Kathleen Edwards Finds 'Total Freedom'

Kathleen Edwards is back making music after a five-year break, and it was worth the wait. The songs on Total Freedom are lyrically delightful and melodically charming.


HBO's 'Lovecraft Country' Is Heady, Poetic, and Mangled

Laying the everyday experience of Black life in 1950s America against Cthulhuian nightmares, Misha Green and Jordan Peele's Lovecraft Country suggests intriguing parallels that are often lost in its narrative dead-ends.


Jaga Jazzist's 'Pyramid' Is an Earthy, Complex, Jazz-Fusion Throwback

On their first album in five years, Norway's Jaga Jazzist create a smooth but intricate pastiche of styles with Pyramid.


Finding the Light: An Interview with Kathy Sledge

With a timeless voice that's made her the "Queen of Club Quarantine", Grammy-nominated vocalist Kathy Sledge opens up her "Family Room" and delivers new grooves with Horse Meat Disco.


'Bigger Than History: Why Archaeology Matters'

On everything from climate change to gender identity, archaeologists offer vital insight into contemporary issues.


'Avengers: Endgame' Culminates 2010's Pop Culture Phenomenon

Avengers: Endgame features all the expected trappings of a superhero blockbuster alongside surprisingly rich character resolutions to become the most crowd-pleasing finalés to a long-running pop culture series ever made.


Max Richter's 'VOICES' Is an Awe-Inspiring and Heartfelt Soundscape

Choral singing, piano, synths, and an "upside-down" orchestra complement crowd-sourced voices from across the globe on Max Richter's VOICES. It rewards deep listening, and acts as a global rebuke against bigotry, extremism and authoritarianism.


DYLYN Dares to "Find Myself" by Facing Fears and Life's Dark Forces (premiere + interview)

Shifting gears from aspiring electropop princess to rock 'n' rule dream queen, Toronto's DYLYN is re-examining her life while searching for truth with a new song and a very scary-good music video.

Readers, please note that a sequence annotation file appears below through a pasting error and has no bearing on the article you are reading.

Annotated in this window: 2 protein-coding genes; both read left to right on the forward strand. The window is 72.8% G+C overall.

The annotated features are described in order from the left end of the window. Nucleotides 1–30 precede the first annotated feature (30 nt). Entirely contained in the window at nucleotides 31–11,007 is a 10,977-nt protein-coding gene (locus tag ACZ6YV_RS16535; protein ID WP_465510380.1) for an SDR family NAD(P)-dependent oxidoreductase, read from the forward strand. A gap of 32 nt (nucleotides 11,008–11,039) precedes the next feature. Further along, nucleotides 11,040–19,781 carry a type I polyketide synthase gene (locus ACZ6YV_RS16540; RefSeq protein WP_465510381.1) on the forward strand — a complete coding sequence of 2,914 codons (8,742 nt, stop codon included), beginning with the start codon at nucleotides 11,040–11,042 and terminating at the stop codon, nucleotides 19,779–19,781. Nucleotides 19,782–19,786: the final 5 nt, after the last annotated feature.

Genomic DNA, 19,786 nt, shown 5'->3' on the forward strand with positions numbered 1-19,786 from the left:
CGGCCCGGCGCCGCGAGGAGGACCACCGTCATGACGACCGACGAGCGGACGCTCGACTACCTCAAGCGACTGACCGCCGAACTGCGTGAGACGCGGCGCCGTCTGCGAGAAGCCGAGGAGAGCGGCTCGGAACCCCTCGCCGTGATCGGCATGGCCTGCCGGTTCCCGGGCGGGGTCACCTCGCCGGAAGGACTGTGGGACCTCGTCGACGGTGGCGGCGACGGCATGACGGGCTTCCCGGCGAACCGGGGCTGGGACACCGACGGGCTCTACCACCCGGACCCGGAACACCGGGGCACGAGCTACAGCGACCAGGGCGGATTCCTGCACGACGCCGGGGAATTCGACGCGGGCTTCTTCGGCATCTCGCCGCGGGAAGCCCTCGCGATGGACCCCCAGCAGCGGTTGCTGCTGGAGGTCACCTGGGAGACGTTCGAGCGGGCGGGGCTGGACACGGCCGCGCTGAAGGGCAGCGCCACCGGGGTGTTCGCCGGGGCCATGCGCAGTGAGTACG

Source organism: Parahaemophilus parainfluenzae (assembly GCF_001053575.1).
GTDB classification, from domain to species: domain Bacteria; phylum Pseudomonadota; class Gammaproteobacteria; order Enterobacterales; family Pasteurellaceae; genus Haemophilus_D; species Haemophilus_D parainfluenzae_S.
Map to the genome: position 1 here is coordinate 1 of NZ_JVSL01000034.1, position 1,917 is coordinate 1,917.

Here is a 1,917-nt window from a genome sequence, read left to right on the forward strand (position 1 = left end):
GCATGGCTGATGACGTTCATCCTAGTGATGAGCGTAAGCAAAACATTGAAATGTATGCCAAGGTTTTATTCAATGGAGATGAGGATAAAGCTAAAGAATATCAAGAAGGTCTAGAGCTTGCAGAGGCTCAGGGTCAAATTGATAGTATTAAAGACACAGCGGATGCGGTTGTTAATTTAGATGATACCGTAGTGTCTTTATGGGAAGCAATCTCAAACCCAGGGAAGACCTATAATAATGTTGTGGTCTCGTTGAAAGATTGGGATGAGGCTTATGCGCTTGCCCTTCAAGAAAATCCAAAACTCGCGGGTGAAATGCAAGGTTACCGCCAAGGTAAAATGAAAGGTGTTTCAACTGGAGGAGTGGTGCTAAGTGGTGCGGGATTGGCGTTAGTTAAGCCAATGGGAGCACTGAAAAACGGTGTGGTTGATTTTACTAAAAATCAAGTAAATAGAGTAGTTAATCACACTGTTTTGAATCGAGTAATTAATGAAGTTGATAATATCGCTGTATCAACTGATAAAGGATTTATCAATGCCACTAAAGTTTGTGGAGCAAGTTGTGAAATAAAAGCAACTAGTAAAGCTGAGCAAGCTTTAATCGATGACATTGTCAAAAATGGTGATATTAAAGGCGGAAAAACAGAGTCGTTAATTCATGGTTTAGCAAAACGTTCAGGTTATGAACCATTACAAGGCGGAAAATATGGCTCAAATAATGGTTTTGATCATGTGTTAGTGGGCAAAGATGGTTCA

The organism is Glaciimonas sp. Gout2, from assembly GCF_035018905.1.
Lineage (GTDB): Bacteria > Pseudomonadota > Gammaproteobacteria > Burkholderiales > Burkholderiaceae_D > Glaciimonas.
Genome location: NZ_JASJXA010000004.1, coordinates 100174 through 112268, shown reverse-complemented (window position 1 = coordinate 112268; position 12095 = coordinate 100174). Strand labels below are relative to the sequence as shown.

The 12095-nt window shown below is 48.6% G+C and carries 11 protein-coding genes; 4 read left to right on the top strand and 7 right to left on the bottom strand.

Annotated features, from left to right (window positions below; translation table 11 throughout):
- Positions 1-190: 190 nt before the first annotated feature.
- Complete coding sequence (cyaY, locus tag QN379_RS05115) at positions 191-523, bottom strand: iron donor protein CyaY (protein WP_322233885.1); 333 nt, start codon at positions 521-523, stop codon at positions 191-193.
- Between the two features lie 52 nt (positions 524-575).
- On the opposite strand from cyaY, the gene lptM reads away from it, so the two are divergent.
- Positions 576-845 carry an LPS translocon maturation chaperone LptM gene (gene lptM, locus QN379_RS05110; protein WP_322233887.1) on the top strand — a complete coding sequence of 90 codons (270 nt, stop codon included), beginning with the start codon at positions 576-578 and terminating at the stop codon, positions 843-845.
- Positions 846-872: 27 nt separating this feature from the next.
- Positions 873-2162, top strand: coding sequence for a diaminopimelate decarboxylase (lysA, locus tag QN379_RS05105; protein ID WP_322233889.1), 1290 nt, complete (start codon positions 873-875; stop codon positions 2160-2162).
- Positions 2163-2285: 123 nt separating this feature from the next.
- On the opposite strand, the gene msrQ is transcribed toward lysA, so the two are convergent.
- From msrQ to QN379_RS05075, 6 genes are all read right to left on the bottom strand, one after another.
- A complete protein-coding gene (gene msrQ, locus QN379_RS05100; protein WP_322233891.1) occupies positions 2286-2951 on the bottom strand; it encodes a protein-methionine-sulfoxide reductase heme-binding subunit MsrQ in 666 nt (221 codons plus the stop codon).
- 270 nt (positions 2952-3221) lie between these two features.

JOBS Make Bizarre and Exhilarating Noise with 'endless birthdays'

Brooklyn experimental quartet JOBS don't have a conventional musical bone in their body, resulting in a thrilling, typically off-kilter new album, endless birthdays.


​Nnamdï' Creates a Lively Home for Himself in His Mind on 'BRAT'

Nnamdï's BRAT is a labyrinth detailing the insular journey of a young, eclectic DIY artist who takes on the weighty responsibility of reaching a point where he can do what he loves for a living.


Monte Warden and the Dangerous Few Play It Cool​

Austin's Monte Warden and the Dangerous Few perform sophisticatedly unsophisticated jazz/Americana that's perfect for these times


Eleanor Underhill Takes Us to the 'Land of the Living' (album stream)

Eleanor Underhill's Land of the Living is a diverse album drawing on folk, pop, R&B, and Americana. It's an emotionally powerful collection that inspires repeated listens.


How Hawkwind's First Voyage Helped Spearhead Space Rock 50 Years Ago

Hawkwind's 1970 debut opened the door to rock's collective sonic possibilities, something that connected them tenuously to punk, dance, metal, and noise.


Graphic Novel 'Cuisine Chinoise' Is a Feast for the Eyes and the Mind

Lush art and dark, cryptic fables permeate Zao Dao's stunning graphic novel, Cuisine Chinoise.


Alanis Morissette's 'Such Pretty Forks in the Road' Is a Quest for Validation

Alanis Morissette's Such Pretty Forks in the Road is an exposition of dolorous truths, revelatory in its unmasking of imperfection.

Collapse Expand Reviews

Collapse Expand Features
PM Picks
Collapse Expand Pm Picks

© 1999-2020 All rights reserved.
PopMatters is wholly independent, women-owned and operated.